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Dragon Feathers 

Region: Western Europe, Germany

Authors: Arnica Esterl

Original Language: German

Translator: Polly Lawson

Illustrator: Olga Dugina and Andrei Dugin

Genre: Fables and Parables

Descriptors: Fables, folktales, dragons, marriage, poor families, quests, and riches. 

Age: 5-8 years old


Arnica Esterl has reimagined a popular German tale in her rendition of Dragon Feathers. Beth, the innkeeper’s daughter has fallen in love with the woodcutter’s son against her father’s wishes. The innkeeper does not want his only daughter to marry a boy that has no wealth. The innkeeper is portrayed as cruel and greedy, but he does present the woodcutter’s son with a proposition to marry his daughter. The woodcutter’s son must pluck three feathers from the most feared creature of the land, the dragon of the dark woods. On his quest, the woodcutter’s son meets a man whose daughter is ill, people who wait for golden fruit from an apple tree, and a ferryman who desperately wants to retire. All three people need something from the dragon but are far too afraid to approach him. The woodcutter’s son graciously volunteers to ask their questions to the dragon. He arrives at the dragon’s castle to find that his wife is the only one home. The dragon’s wife hears the woodcutter’s story of love and of the friends he met along the way and is persuaded into helping. Together they achieve the woodcutter’s quest and he is free to marry his beloved. Though he had nothing, the woodcutter’s son was generous and, in the end, rewarded. On the other hand, the innkeeper was greedy, and in the end, punished for his cruelty. This fable is a reminder to its readers that generosity and kindness get you much farther in life. Aside from the colorful story, the illustrations in this book are elegant and reminiscent of the Northern Renaissance. Olga Dugina and Andrei Dugin are famous German painters and have beautifully captured the essence of the story with their art. There is so much detail in one scene that readers will discover something new each time they pick up the book. One could argue that the illustrations are the focal point of this children’s story. Finally, the vocabulary and amount of words on each page indicate that this print book would be best enjoyed by children between the ages of five and eight years old.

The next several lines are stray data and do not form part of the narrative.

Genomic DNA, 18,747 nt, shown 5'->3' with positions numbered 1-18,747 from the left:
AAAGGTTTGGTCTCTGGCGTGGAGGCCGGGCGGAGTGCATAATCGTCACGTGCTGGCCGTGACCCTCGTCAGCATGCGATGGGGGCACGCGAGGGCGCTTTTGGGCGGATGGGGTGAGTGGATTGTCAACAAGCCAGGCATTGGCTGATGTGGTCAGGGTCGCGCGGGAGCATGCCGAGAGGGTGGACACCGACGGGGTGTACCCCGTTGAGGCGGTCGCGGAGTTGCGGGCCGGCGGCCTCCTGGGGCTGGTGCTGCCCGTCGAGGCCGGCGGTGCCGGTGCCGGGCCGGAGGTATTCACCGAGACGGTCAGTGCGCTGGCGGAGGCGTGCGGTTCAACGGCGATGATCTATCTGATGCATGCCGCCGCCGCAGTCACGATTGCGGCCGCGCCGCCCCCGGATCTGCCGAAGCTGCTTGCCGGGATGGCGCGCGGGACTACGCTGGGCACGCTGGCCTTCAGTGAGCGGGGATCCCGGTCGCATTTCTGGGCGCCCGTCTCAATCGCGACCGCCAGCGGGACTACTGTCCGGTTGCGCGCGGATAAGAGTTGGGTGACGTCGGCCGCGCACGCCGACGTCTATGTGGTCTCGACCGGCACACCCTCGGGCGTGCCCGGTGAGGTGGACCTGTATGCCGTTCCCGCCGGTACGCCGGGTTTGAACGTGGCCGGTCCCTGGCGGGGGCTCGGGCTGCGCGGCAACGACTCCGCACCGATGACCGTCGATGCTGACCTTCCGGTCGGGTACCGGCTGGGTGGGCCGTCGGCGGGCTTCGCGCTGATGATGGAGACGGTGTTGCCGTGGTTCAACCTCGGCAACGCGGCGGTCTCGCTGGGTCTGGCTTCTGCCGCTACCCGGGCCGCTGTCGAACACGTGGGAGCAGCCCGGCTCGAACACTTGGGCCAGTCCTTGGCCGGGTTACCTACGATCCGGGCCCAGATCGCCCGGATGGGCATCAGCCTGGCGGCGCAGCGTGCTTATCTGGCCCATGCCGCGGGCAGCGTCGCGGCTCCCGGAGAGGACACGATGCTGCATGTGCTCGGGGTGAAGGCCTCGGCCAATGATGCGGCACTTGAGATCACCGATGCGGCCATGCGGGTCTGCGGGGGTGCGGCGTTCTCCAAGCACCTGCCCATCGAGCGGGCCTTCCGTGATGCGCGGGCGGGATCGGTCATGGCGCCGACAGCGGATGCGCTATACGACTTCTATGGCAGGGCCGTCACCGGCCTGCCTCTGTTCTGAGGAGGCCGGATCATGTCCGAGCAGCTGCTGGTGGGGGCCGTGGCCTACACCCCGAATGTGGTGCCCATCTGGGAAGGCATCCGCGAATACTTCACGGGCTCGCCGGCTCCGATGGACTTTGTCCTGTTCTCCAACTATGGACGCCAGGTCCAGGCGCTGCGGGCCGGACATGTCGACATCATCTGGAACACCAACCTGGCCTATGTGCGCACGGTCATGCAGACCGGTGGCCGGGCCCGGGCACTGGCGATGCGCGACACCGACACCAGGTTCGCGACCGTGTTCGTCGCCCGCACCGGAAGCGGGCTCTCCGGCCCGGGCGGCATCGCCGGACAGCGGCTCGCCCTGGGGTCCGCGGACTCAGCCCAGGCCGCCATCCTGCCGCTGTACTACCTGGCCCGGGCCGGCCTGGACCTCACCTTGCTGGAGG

More About This Book

Reviewed:  print book by Enchanted Lion Books (2016).

Reviewed by Raquel Martinez

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